...until the 21st anniversary of the grimmest - and most important - event in China's modern history, the entry of the PLA into Beijing to bring a violent end to the Tiananmen Square demonstrations.
The Lego 'Tank Man' above was one of the first of a daily series of images of Tiananmen '89 that Stuart over at Found In China has been running this year as a three-week memorial countdown to June 4th. It might seem rather frivolous and irreverent to render that iconic confrontation with a children's toy, but as I noted around this time last year, I don't think we should be too stuffy about this sort of thing - humour serves its purposes, offers us new perspectives on the most terrible events, and provides a kind of cathartic safety-valve for emotions that threaten to become too painful, overwhelming. I'm sure Stuart will include in his series many more pictures of the terror and carnage that erupted in this city on the night of June 3rd 1989 and continued over the following days (in the comments to one of these posts he provided a link to this particularly grisly collection of photographs on the Democratic China Blog II [one of those resources that had long been inaccessible to me here, until I got myself a proper VPN at the end of last year]); we need one or two 'lighter' moments to recover our spirits after horrors like those.
I have long been pondering the idea of creating a provocative modern artwork drawing on the iconography of the 'Tank Man', a sort of guerilla performance piece - perhaps doing something with toy tanks down on Tiananmen Square; or staging a mass lookalike march, with dozens of folks donning white shirts and dark slacks and unruly black wigs, and carrying shopping bags. I would have dearly loved to see someone try to emulate the 'Tank Man' during last year's pompous militaristic parade down Chang'an Avenue for the country's 60th anniversary celebrations, stepping into the road to disrupt that hideous procession of armoured vehicles - but any attempt to carry out such a stunt would, I'm sure, have got the perpetrators swiftly despatched to the gulag, if not to a firing squad. I've also thought about instigating a portrait series of leading 'dissident' figures of today posing as the 'Tank Man' - I think Ai WeiWei would be up for it, but I'm not sure how many others would dare such a provocation, or have the status to protect them from dire retribution.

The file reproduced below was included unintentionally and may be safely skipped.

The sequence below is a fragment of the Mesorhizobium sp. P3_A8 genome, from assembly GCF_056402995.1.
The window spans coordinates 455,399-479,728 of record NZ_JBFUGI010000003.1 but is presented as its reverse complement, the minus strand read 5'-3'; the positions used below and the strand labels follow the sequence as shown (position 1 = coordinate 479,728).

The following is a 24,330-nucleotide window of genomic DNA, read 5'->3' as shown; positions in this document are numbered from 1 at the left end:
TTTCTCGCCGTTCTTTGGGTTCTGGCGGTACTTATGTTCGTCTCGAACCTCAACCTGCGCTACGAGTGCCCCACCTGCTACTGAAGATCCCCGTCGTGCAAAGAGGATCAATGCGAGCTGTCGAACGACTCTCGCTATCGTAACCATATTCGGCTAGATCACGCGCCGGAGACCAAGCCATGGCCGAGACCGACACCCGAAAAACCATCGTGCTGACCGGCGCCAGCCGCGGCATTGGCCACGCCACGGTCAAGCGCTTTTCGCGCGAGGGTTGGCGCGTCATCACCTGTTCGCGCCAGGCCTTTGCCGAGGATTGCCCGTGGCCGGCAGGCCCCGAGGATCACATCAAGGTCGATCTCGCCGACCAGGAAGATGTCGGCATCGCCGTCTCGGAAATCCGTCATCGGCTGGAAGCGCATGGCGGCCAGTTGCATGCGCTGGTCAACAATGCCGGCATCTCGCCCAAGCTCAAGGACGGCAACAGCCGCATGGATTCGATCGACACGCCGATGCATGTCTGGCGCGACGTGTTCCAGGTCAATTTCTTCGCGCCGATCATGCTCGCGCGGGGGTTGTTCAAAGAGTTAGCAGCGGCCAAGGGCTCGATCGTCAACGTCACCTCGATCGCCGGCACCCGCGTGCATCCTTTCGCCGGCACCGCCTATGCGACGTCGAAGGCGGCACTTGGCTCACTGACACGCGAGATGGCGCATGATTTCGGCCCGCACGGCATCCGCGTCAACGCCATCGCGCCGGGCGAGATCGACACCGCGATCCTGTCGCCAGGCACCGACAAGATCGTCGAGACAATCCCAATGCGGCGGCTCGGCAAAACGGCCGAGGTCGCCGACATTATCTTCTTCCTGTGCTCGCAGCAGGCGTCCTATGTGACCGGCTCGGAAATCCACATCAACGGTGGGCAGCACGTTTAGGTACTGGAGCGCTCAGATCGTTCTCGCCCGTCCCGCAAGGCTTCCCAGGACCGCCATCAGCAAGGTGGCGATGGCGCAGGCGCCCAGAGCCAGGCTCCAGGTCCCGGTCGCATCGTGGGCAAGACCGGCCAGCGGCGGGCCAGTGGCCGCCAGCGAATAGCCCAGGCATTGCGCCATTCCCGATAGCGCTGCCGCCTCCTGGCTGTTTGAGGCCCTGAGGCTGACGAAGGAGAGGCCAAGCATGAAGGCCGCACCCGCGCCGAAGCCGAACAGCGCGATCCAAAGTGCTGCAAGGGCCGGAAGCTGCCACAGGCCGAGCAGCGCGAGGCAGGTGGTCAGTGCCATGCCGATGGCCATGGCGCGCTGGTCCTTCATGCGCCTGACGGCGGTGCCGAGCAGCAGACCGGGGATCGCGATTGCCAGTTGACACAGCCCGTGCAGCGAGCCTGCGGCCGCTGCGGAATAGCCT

The idea I like best, and keep returning to - perhaps something that could be done in Photoshop, without having to risk a live 'event' on Chang'an Avenue or the Square - is that of a 'Tank Man' facing down a line of radio-controlled toy tanks. It suggests (I hope - without dishonouring the extraordinary bravery of the original 'Tank Man') the comparative impotence of the regime, and the potency of individual acts of defiance. But then I thought an even more apt message might be to depict not just a reversal of the scale of the 'Tank Man' incident (the intimidating hugeness of the tank rendered small and harmless) but of the numbers too:
a column of 'Tank Men' stretching away into the distance, facing a single tank.
Back in '89 it seemed impossible that one man could halt an entire column of tanks driving down the road, but this unassuming hero proved otherwise. Today it seems impossible that the outdated and discredited Communist Party can cling to power in this country using the threat of force against its own people, yet - alas - they continue to prove otherwise. Back then, one man had the courage to stand up to this brutal regime; today, a nation of more than one billion people is too apathetic or too fearful to do so. It really wouldn't take very much to start changing things here, to start the long overdue dismantling of the one-party state. The balance of power is on the Chinese people's side now, if they did but recognise it.